[hotseat]
scroll = true 				## Enables the start turn scroll in hotseat campaign.
turns = false 				## Enables the forced separate human faction turns (including diplomacy) in hotseat campaign.
disable_console	= false 		## Enables cheat console in hotseat campaign.
admin_password = Whateveryoudlike       ## Specifies the password for administrator access to the dev console when console disabled. Only the administrator of the hotseat should know the password, and it's stored in the save file, thus the other players don't need to have the same content in the cfg file.
update_ai_camera = true 		## Enables camera updates during ai turn in hotseat campaign.
disable_papal_elections	= true		## Disables voting in papal elections. This is usually disabled as only the first human player in the turn will be able to cast a vote, meaning the AI will vote in place of the other players, thus gaining an unfair advantage. 
autoresolve_battles = false 		## Enables forced autoresolve all battles in hotseat campaign.
validate_diplomacy = false 		## Enables diplomacy validation for incoming propositions.
save_prefs = true 			## Enables forced relevant hotseat options to be saved with game, such as the 
autosave = true 			## Autosaves the hotseat game at start of players turn.
save_config = true 			## Saves the cfg file in save directory containing information about next players turn. 
close_after_save = false 		## Closes medieval II directly after a hotseat autosave. As the turns are usually manually saved with certain wording to easier identify the file this is usually disabled. 
gamename = Whateveryoudlike		## Subdirectory name for hotseat save games, shows up on the start screen for each players turn.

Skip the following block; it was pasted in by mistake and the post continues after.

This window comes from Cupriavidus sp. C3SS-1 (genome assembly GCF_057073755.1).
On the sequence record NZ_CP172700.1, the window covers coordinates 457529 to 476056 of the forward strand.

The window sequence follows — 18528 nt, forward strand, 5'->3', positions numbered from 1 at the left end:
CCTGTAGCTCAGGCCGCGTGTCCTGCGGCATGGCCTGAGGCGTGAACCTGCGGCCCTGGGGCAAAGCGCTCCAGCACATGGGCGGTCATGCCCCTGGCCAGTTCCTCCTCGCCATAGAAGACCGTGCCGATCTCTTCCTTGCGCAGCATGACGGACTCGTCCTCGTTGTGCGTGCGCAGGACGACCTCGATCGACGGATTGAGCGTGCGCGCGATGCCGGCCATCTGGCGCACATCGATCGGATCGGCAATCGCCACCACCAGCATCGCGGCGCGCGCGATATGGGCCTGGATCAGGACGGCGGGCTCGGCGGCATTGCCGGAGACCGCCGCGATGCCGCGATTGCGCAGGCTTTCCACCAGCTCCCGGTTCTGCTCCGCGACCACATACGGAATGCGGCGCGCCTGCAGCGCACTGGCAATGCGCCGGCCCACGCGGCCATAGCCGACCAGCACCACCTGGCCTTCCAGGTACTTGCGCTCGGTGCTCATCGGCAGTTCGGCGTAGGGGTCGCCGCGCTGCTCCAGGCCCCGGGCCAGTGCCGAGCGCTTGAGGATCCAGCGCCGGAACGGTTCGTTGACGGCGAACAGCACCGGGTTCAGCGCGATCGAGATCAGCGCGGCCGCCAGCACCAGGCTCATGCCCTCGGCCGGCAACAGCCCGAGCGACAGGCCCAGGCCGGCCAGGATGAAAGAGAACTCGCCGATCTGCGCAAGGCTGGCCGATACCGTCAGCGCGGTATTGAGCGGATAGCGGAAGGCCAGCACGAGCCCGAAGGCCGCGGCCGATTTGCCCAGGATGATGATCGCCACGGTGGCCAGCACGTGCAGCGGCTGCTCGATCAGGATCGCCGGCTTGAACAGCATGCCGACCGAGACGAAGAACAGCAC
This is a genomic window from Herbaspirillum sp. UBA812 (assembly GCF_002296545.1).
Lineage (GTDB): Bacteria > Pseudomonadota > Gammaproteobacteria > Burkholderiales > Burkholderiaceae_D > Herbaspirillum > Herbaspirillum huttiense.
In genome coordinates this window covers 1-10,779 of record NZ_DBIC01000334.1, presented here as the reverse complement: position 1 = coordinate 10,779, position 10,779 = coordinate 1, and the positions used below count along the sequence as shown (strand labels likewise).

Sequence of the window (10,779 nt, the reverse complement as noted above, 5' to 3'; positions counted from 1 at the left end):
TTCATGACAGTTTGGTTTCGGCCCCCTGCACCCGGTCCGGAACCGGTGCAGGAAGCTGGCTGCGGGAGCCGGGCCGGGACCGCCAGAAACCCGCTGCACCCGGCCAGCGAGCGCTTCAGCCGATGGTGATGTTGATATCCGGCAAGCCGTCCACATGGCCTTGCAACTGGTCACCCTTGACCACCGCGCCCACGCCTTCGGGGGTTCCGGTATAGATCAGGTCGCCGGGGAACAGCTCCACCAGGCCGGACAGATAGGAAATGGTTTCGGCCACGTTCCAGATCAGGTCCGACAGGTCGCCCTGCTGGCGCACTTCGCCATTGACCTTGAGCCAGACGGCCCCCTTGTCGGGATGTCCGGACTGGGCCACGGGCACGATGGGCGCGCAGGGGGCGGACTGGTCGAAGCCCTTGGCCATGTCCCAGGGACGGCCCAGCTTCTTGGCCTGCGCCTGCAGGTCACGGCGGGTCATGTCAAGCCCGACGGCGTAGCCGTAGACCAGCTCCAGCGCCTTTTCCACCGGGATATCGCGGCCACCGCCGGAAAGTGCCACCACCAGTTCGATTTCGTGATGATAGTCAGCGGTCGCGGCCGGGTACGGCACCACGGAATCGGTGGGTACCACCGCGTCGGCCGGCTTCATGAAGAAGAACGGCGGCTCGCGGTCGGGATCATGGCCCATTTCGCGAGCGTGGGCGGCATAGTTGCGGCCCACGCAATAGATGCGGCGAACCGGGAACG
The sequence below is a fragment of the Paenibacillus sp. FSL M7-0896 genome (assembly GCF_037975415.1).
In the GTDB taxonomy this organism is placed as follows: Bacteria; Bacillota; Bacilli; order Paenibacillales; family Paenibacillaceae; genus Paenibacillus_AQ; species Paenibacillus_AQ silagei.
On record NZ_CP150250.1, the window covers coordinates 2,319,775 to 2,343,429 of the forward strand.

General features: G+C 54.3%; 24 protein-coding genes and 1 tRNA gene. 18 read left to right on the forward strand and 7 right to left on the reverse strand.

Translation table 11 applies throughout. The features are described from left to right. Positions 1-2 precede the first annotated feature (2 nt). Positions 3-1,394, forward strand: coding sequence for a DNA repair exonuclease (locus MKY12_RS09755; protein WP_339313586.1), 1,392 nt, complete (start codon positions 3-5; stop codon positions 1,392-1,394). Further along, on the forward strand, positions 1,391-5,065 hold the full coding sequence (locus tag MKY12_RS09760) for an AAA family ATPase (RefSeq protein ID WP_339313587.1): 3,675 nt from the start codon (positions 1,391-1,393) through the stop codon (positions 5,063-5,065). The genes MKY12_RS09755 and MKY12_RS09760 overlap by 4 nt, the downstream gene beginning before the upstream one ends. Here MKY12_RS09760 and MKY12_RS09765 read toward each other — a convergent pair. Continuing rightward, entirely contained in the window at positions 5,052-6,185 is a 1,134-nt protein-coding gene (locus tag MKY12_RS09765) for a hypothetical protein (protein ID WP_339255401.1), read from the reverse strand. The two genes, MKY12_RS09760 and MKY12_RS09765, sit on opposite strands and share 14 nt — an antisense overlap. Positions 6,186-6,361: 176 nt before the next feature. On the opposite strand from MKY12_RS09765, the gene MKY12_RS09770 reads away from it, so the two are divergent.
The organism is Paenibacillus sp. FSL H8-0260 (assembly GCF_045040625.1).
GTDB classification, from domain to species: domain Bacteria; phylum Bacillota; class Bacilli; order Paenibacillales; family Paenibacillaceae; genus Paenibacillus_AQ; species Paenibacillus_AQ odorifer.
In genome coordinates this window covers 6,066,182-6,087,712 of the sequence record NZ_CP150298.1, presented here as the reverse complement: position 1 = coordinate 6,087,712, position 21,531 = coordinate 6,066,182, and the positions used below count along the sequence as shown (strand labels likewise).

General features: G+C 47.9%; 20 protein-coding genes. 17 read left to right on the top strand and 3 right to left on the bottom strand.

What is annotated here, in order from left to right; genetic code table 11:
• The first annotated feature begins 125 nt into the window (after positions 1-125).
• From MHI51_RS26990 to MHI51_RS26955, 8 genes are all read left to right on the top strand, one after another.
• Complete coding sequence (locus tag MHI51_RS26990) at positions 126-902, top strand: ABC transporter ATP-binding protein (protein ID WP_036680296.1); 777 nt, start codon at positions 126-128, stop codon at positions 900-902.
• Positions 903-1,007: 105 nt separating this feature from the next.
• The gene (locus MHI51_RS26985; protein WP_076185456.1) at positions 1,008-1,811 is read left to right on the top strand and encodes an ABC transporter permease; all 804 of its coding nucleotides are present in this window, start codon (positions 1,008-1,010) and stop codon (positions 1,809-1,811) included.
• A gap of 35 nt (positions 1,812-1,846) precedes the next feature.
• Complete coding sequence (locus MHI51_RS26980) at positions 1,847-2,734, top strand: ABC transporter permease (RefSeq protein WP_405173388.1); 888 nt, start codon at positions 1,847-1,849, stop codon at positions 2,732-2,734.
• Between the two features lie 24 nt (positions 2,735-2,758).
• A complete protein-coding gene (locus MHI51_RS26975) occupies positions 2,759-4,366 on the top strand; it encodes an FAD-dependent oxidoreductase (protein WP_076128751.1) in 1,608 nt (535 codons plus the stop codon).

validate_data = true 			## Ensures game data files used in previous save match current campaign data files. This is very important to to check that all the players have the same, correctly installed module. 
allow_validation_failures = false 	## Prevents the game loading if savegamne or data validations fail.
 

Competitive Play

Hotseating has a very strong prescense on Total War Center, where several games across several mods are run simultaneously, with Gaming Staff dedicated to keeping things in order. When playing in a hotseat such as on TWC there are several rules in place to ensure fair play, as the AI is quite easy to exploit and abuse. Legend of Total Wars exploit guidecovers only a fraction of the possible exploits, and they are usually banned. The easiest form of cheating would of course be through the developer console, but that it is always locked for players in competitive environments behind an admin password. A typical ruleset can be found in this hotseat.

One important aspect of competitive play is that it's usually all in good fun and friendly. While one does control nations, there should always be a civil and friendly manner, and competing in hotseats is a good way of making friends, should you not let the fighting get over your head. However, there are often tournaments and competitions awarding special prices, which can be tournaments awarding steam gift cards hosted by Youtubers, on discord servers or for special medals on TWC, as indicated by being Official Gaming Staff competitions. These can include Newblood hotseats aimed at newer players or 1v1 Tournaments. However, most hotseats are done with the sole aim of fun, and the commonly used rules help ensure fairness for all, and dedicated admins facilitate a more enjoyable experience for the players.

Singleplayer use

Playing in a hotseat mode on single-player also has its merits, especially when it comes to testing. The ability to quickly cycle through all factions and turn them AI and see how they develop can be used both for balancing factions and top create a different scenario altogether.

See also